Although he loves to pay homage, Bezos wants to play a leading role, to contribute the pieces that will eventually land in museums. When NASA announced the winner of the lander contract in April, many in the industry were surprised. Not because NASA had picked SpaceX—SpaceX, by this point, is one of the country’s most reliable space contractors—but because the agency had picked only SpaceX. Since the Apollo days, NASA had shifted toward selecting more than one recipient for its most important space-travel contracts, both to foster competition and to have a backup. This time, NASA said it barely has the budget to pay one manufacturer, let alone two.
Blue Origin quickly filed a protest with a federal audit agency, and so did Dynetics, another disappointed contender in the moon contest. And in the old rules of space travel, companies would have waited for the verdict. But then Bezos did something that only Bezos could do: He offered NASA a $2 billion discount on his lander technology, and said he’d even throw in a free test launch of the system. “I am honored to offer these contributions,” Bezos wrote in a letter addressed directly to the NASA administrator, “and am grateful to be in a financial position to be able to do so.” If money is the problem, the offer seemed to say, I can help you there.
In the history of American space travel, no one had offered (at least not publicly) to pay out of pocket quite like this. Was this even legal? “Sure, it is unconventional, but hasn’t everyone (including Elon) been saying Jeff needs to take more of a personal interest?” Lori Garver, who served as NASA’s deputy administrator from 2009 to 2013, and who championed the agency’s reliance on commercial companies, tweeted. The space community buzzed with inside-baseball questions, wondering why Blue Origin hadn’t come in with a cheaper bid in the first place. The most charitable explanation for the extravagant offer was that Blue Origin officials had misjudged the market, and were now trying to lower their prices in order to compete properly. The cynical interpretation is that Bezos thought he might entice NASA with an offer no one else could match. The feds rejected Blue Origin’s appeal days later, leaving the moon contract with SpaceX.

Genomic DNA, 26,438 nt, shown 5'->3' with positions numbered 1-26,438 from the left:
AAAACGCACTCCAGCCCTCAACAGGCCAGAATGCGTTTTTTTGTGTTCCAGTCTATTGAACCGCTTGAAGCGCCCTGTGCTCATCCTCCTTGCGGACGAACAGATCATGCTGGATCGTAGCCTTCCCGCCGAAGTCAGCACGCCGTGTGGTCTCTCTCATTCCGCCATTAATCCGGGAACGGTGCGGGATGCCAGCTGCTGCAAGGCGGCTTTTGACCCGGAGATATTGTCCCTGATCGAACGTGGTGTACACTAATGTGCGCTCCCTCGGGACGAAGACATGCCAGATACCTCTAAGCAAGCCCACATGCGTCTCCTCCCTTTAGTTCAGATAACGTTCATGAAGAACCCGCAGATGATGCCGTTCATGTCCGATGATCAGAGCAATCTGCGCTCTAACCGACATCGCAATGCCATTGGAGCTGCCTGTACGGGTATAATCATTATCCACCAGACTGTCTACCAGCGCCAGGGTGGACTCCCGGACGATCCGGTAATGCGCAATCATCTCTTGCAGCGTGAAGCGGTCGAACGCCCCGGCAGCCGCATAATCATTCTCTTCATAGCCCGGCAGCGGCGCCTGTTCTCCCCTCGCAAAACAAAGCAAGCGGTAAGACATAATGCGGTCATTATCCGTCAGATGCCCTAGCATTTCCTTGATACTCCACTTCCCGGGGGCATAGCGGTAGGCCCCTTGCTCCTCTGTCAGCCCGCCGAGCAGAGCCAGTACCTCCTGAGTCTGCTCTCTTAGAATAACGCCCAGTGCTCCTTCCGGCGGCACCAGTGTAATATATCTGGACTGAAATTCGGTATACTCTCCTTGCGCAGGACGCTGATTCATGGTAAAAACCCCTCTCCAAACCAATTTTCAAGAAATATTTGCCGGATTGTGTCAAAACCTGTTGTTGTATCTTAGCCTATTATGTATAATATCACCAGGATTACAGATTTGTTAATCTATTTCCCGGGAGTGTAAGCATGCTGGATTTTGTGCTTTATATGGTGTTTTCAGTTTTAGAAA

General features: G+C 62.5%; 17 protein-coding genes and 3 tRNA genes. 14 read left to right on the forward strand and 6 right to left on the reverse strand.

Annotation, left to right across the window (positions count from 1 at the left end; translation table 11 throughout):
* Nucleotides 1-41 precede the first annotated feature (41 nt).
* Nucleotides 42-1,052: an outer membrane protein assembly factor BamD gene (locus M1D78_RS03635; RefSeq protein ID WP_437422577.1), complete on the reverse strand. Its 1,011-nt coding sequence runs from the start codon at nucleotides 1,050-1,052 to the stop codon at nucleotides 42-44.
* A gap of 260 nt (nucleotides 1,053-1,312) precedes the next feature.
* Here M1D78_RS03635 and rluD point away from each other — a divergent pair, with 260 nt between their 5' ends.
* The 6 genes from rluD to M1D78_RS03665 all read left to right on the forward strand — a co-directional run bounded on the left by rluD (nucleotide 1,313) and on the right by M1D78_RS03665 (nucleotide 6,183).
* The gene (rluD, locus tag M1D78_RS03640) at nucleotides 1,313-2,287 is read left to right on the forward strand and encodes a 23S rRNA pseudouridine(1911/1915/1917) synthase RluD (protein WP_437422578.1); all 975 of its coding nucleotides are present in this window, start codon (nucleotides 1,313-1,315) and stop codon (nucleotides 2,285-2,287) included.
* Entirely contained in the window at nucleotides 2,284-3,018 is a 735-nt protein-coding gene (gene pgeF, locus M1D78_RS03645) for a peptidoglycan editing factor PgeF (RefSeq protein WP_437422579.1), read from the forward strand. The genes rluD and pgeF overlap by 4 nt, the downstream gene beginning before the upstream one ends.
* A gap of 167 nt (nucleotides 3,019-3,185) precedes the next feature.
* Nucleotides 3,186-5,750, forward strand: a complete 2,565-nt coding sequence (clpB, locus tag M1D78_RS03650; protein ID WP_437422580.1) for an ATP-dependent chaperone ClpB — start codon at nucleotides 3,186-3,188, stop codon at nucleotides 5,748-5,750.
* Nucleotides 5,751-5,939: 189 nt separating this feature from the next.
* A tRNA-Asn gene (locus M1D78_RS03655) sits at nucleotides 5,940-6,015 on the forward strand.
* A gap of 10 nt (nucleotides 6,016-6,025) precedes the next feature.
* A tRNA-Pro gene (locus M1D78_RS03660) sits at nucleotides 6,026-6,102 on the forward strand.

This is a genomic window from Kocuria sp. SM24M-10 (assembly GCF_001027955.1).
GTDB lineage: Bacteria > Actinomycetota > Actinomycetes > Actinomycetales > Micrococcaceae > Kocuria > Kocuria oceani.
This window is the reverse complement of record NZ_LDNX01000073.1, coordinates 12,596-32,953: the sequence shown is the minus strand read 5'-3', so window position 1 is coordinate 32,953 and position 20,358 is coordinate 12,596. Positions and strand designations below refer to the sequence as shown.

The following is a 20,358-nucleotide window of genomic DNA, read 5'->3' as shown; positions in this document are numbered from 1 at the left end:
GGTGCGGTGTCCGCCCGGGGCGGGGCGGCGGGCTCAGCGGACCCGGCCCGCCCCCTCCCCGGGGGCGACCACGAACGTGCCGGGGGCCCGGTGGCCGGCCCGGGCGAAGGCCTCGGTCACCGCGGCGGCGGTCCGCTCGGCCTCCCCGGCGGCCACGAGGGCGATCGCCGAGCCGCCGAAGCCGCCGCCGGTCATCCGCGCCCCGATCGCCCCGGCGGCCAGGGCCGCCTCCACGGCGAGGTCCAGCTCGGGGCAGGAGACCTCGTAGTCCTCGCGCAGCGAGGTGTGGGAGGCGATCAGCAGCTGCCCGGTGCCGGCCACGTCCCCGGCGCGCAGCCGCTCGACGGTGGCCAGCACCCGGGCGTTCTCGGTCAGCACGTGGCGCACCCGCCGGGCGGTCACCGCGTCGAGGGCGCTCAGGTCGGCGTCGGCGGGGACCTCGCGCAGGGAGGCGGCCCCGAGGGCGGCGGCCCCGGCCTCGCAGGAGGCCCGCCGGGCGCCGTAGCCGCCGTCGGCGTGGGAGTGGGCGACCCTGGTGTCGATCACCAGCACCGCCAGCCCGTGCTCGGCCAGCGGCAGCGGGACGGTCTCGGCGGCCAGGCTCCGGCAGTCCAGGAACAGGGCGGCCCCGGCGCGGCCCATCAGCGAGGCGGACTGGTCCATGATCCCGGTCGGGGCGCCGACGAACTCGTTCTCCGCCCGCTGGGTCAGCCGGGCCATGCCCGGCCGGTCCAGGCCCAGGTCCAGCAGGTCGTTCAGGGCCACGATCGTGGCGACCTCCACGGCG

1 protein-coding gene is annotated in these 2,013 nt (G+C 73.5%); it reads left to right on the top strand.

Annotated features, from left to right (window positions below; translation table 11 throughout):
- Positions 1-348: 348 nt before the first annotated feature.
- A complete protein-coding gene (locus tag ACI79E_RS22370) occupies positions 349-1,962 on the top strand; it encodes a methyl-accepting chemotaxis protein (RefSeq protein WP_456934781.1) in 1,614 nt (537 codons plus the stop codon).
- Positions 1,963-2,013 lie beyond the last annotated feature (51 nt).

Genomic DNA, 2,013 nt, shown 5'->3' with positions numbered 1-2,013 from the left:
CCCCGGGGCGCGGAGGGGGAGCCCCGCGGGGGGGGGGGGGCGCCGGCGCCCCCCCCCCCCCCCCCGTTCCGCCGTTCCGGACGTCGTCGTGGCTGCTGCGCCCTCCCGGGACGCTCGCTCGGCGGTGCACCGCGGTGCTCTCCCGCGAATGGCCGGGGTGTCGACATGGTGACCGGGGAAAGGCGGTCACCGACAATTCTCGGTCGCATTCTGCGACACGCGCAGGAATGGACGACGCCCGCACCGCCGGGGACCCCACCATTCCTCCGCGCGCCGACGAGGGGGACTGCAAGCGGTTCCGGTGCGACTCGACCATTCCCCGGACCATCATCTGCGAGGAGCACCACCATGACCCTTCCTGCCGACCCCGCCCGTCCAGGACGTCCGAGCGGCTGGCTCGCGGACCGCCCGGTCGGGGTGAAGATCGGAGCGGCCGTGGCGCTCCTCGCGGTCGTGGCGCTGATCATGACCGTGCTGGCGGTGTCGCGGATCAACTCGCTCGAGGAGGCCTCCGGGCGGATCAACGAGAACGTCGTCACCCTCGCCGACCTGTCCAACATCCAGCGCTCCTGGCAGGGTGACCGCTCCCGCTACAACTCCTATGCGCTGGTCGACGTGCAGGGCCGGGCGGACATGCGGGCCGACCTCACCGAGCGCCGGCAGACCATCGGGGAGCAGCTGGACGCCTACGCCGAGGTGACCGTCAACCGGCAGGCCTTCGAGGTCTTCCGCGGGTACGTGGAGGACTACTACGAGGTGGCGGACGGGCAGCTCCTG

For years, Bezos seemed content for Blue Origin to move slowly and mostly in secret, embodying the company’s mascot, the tortoise, while SpaceX and others in the industry ran loose. Now the tortoise seemed to be reconsidering its strategy. Legal battles are not uncommon in the aerospace industry; SpaceX has sued NASA before, and the Air Force several times, over contract decisions. But Blue Origin is supplementing its argument by publicly criticizing SpaceX’s winning system, Starship, as too complicated and risky. (The campaign is especially eyebrow-raising because, unlike SpaceX, Blue Origin has never flown a rocket, let alone passengers, all the way into orbit.) The campaign seems to imply not only that NASA disregarded the spirit of competition by choosing a single contractor—a typical argument in aerospace lawsuits—but that, by choosing SpaceX, the agency is endangering its astronauts. Even some Blue Origin employees are embarrassed at the aggressive approach. Bezos might value the stories of the American space effort, but by turning a national moonshot into a battle of personal egos, he is fundamentally changing the tone of its future. Many of us “have grown up in a world of state-sponsored spaceflight, and that’s changing,” Casey Dreier, a space-policy analyst at the Planetary Society, told me. “That can feel pretty jarring compared to the more stately approach we’ve had in the 50 years since Apollo.”